September 2009




The sickle cell factor

by Matt Young EyeWorld Contributing Editor


Authors of a study in the January 2009 issue of Medicine & Science in Sports & Exercise concluded that, “SCT [sickle cell trait] status could be another genetic risk factor for severe ocular complications, particularly when severe exercise is performed in extreme climatic conditions.”

The conclusion came at the heels of this case report in which central retinal vein occlusion (CRVO) occurred during protracted, intense exercise that led to neovascular glaucoma and blindness in a sportsman with SCT. “Because SCT carriers are often marked by coagulation activity imbalance, blood rheological disorders and abnormalities in vascular adhesion processes both at rest and in response to exercise, we propose that blood and vascular dysfunctions might have contributed to the occurrence of this adverse event,” according to study co-author Philippe Connes, Ph.D., Department of Physiology, University of the French West Indies, Pointe-à-Pitre, Guadeloupe.

A taxing race

After an intense cycling race of 138 km in mountainous, humid terrain, a 26-year-old Afro-Caribbean man was admitted to an ophthalmology department in Guadeloupe.

He was thirsty and had a sudden loss of vision in the left eye to 6/20. Intraocular pressure was normal, but he also suffered from CRVO with massive retinal hemorrhage.

Patient history revealed he had experienced a loss of vision two months earlier, though vision spontaneously recovered then. He also was an SCT carrier. Cardiovascular analysis found four thrombi in the left atrium.

While the department of ophthalmology prescribed troxerutin (Veinamitol, Wockhardt, Mumbai, India) and acetylsalicylic acid (Kardegic, Sanofi-aventis, Paris), cardiologists administered antivitamin K to treat the left atrial thrombi. Having ignored his doctors’ instructions not to exercise, the patient returned a month later with headache, nausea, vomiting, and eye pain and blindness in the left eye. He had been weight lifting when the new medical conditions surfaced. “Biomicroscopic exam demonstrated important iris rubeosis and neovascular glaucoma with corneal edema,” Dr. Connes reported. “Despite anticoagulation medication, a new transesophageal echocardiogram performed [three days] later revealed two remaining thrombi in the left atrium suggesting that blood coagulation disturbances were still persistent.”

Although the patient was again thoroughly treated and his intraocular pressure is now stabilized, the left eye still has total retinal detachment and visual acuity limited to weak luminous perception. “DNA analysis revealed that the patient did not carry any of these genetic risk factors for retinal vascular occlusion and thrombotic event,” Dr. Connes reported.

SCT: benign or not?

If Dr. Connes’ conclusions are accurate, this case suggests SCT is not so benign after all, at least when it comes to ophthalmic complications. “Several studies have reported ocular complications in SCT, but these complications have usually been described as the consequence of traumatic hyphema,” Dr. Connes reported. “Ophthalmologists therefore consider SCT as a benign condition compared with sickle cell anemia (SS) or hemoglobin SC disease. However, this issue is still debated because several reports suggest that SCT could be viewed as a potentially dangerous disorder, particularly in response to prolonged and intense exercise.”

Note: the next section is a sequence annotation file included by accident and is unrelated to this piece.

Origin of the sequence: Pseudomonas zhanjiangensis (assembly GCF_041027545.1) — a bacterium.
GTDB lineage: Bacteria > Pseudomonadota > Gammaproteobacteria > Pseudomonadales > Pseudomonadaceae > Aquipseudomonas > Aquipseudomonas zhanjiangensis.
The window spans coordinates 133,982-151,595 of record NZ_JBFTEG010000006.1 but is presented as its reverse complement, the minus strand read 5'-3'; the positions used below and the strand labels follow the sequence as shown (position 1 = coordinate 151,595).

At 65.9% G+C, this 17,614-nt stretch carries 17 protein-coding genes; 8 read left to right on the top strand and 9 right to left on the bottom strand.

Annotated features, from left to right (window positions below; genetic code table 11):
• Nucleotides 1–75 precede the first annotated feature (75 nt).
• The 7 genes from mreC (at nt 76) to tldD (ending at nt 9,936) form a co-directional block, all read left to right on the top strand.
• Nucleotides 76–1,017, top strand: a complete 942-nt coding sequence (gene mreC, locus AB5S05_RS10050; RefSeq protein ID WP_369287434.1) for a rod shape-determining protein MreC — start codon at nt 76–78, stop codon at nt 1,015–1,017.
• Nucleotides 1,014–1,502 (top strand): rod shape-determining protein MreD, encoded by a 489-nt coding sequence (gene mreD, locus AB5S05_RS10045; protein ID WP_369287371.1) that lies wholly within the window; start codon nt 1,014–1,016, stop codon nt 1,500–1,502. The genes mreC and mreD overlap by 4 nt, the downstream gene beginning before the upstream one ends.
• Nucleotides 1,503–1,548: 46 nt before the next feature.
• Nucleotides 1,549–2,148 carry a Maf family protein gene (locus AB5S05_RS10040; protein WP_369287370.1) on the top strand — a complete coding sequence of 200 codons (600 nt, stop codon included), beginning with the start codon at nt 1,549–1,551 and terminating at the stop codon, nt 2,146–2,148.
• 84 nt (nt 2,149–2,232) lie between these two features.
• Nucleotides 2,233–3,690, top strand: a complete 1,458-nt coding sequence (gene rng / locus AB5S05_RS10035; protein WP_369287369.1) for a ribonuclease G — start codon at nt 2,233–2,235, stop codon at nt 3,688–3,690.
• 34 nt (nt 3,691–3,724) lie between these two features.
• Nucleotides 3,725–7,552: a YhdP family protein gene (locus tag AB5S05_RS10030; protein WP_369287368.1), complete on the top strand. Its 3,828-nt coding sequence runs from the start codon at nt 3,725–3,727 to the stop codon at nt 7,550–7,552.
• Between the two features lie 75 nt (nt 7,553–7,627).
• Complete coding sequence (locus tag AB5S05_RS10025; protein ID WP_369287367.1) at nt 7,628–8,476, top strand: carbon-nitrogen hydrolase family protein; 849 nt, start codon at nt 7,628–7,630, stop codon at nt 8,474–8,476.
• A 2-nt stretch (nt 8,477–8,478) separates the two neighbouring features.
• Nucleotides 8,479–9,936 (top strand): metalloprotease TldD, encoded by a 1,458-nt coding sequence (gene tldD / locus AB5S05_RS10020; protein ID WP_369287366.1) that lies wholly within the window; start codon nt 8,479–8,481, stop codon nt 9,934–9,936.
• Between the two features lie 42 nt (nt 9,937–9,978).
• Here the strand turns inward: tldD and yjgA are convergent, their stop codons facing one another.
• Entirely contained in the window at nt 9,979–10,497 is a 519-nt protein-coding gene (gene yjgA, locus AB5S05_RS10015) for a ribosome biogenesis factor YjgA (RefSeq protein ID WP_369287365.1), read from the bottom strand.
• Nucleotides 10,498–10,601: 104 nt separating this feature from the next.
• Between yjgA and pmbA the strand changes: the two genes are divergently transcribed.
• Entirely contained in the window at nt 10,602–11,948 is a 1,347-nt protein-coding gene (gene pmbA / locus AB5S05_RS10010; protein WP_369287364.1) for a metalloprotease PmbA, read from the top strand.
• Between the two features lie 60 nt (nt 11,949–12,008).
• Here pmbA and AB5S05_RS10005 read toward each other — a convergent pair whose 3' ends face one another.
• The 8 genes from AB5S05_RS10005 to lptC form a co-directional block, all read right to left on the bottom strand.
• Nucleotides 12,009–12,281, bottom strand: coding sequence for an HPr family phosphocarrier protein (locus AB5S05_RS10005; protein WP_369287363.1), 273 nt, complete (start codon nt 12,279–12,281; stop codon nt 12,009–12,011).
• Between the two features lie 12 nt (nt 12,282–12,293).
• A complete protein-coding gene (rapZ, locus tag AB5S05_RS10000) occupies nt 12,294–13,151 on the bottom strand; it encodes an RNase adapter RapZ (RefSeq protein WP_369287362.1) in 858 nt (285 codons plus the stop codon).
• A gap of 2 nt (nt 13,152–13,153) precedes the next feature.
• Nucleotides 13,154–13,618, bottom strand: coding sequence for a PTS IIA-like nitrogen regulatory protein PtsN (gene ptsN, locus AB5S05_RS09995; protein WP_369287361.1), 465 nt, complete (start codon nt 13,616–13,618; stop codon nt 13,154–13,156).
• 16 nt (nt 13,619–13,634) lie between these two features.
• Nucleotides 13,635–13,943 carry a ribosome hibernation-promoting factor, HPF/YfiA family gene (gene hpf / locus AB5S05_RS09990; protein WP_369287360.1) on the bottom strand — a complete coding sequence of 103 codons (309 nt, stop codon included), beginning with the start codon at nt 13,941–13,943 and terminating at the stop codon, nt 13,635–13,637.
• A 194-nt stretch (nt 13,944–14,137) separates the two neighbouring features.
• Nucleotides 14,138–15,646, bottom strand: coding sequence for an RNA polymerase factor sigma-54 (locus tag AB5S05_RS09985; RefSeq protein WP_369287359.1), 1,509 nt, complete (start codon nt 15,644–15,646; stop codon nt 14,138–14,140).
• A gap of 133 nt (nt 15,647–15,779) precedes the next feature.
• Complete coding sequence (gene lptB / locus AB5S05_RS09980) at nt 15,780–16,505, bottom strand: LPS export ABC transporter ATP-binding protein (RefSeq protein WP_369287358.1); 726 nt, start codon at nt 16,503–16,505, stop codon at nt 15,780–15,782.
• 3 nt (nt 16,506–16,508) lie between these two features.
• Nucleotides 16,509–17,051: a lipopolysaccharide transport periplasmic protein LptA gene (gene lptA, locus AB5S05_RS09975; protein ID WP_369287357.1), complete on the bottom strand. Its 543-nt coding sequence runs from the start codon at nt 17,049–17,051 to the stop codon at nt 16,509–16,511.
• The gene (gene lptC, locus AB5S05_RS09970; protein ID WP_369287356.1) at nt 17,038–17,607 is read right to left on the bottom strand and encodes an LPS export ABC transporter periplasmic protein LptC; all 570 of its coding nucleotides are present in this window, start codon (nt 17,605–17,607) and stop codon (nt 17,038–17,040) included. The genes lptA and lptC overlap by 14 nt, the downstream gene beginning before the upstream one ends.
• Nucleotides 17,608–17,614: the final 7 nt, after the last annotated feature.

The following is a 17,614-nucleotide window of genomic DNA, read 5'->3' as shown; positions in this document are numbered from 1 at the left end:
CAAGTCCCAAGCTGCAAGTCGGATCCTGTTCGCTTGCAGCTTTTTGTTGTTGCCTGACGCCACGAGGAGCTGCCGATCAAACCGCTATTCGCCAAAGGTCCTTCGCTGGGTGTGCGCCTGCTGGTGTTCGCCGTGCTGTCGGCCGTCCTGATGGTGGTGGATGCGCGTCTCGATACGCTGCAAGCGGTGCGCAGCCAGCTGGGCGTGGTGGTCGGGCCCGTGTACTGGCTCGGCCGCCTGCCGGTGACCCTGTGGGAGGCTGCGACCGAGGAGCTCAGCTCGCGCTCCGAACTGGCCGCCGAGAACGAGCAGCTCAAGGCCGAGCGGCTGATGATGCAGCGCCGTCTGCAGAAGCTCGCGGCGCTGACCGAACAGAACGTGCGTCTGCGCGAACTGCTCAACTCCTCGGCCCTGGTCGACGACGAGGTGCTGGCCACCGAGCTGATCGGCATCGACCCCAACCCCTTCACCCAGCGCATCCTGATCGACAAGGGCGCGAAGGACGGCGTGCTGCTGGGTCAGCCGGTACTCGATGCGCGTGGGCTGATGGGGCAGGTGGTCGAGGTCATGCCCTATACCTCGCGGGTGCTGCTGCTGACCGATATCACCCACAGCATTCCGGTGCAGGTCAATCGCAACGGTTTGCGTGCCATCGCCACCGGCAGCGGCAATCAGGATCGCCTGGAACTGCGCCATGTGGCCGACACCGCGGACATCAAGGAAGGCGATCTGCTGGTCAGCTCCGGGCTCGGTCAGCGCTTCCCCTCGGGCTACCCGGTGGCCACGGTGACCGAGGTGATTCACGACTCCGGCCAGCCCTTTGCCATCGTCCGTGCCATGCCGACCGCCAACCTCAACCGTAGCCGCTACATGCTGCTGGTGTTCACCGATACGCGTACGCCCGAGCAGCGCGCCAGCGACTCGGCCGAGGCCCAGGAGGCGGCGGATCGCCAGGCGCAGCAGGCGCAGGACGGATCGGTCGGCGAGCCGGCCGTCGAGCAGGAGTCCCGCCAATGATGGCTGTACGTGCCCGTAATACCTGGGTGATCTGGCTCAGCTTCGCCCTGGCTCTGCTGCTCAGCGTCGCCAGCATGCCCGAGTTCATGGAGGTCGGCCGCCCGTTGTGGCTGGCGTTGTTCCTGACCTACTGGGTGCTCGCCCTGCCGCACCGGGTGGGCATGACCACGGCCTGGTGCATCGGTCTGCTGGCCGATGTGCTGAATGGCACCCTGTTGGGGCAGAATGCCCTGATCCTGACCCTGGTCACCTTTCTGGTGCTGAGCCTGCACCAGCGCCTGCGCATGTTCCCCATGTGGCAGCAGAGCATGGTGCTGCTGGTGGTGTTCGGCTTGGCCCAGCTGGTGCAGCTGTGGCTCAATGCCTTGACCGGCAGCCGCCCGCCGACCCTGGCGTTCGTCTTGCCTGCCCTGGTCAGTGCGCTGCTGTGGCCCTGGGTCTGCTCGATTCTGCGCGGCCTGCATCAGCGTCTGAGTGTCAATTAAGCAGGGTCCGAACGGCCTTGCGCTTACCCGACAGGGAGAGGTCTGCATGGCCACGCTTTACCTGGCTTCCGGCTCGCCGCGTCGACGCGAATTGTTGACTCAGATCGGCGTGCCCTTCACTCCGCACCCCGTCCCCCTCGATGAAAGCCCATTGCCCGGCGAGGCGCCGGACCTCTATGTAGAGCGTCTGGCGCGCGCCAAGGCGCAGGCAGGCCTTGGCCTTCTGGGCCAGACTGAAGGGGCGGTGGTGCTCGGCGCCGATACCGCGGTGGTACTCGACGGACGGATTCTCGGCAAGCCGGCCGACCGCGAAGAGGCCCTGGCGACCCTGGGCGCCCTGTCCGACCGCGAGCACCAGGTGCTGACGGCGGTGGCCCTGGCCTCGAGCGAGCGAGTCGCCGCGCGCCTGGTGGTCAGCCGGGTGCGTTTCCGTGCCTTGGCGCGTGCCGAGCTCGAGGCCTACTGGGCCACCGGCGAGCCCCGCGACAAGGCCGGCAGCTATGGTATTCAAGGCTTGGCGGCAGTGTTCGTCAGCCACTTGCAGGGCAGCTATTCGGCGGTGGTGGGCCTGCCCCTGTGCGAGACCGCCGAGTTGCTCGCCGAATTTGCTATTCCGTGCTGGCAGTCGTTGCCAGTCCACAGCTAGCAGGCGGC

Case reports involving exercise-related sudden death among persons with SCT have even surfaced. Clearly, this cyclist’s case falls under the umbrella of intense exercise. It also jibes with another recent report suggesting that impaired blood rheology is a risk factor for CRVO, Dr. Connes noted. “Exercise is known to further impair blood rheology in SCT carriers due to the increased sickling of erythrocytes, particularly in hot environments,” Dr. Connes reported. “Moreover, the patient reported that, despite its efforts to drink water, he felt particularly thirsty during and after the race. [Other researchers have] hypothesized that dehydration might contribute to the development of sickling and that SCT carriers might be naturally more predisposed to dehydration due to their inability to concentrate their urine when deprived of water. This defect might make SCT carriers less able to conserve water than noncarriers and could have played a role in the occurrence of CRVO.”

However, the researchers were unable to make conclusions about coagulation activity. “The exact reasons for this severe ocular incident are not clearly understood, and the most surprising event was the rapid deterioration of CRVO to neovascular glaucoma,” Dr. Connes reported. “Usually, the occurrence of CRVO (whether induced by exercise or not) in young men is well managed, leading to recovery with minimal visual after effects. However, this was not the case in the present study, and the poor outcome for our patient could be related to its SCT carrier status.”

Dr. Connes suggested that physicians should pay more attention to carriers of SCT whether they are training or not. John D. Sheppard, M.D., professor of ophthalmology, microbiology, and immunology, Eastern Virginia Medical School, Norfolk, Va., agreed that people with SCT could have ocular problems. “I have seen a couple of patients who had the sickle cell trait who have suffered an ocular vascular event,” Dr. Sheppard said. “One involved a branch retinal vein occlusion.” The key to management of SCT carriers during exercise is hydration, Dr. Sheppard said. “That prevents clumping of the cells and coagulopathies, compromised microvascular blood flow, and strokes,” he said.

Editors’ note: Dr. Connes has no financial interests related to this study. Dr. Sheppard has no financial interests related to his comments.

Contact information
Sheppard: 757-622-2200,

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